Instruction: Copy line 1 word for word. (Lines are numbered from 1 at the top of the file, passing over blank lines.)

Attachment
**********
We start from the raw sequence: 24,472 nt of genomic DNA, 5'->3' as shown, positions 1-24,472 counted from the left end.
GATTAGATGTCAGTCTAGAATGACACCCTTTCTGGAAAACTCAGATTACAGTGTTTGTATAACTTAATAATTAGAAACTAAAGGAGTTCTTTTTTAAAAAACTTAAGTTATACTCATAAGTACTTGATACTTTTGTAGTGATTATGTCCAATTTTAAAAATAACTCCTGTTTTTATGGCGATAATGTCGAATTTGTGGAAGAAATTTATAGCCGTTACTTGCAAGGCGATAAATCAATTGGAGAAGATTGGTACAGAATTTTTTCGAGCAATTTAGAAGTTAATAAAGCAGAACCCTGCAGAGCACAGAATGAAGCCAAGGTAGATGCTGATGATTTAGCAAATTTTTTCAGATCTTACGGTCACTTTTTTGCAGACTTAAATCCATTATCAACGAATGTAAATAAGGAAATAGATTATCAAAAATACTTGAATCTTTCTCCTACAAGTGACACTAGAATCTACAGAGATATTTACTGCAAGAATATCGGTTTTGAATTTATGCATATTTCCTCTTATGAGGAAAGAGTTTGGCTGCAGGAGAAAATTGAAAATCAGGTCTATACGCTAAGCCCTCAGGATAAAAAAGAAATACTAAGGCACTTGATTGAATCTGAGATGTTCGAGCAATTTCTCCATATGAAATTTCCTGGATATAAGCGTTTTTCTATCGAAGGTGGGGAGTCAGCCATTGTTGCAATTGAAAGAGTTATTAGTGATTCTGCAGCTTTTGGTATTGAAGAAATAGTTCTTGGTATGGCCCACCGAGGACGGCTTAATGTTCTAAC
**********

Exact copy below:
We start from the raw sequence: 24,472 nt of genomic DNA, 5'->3' as shown, positions 1-24,472 counted from the left end.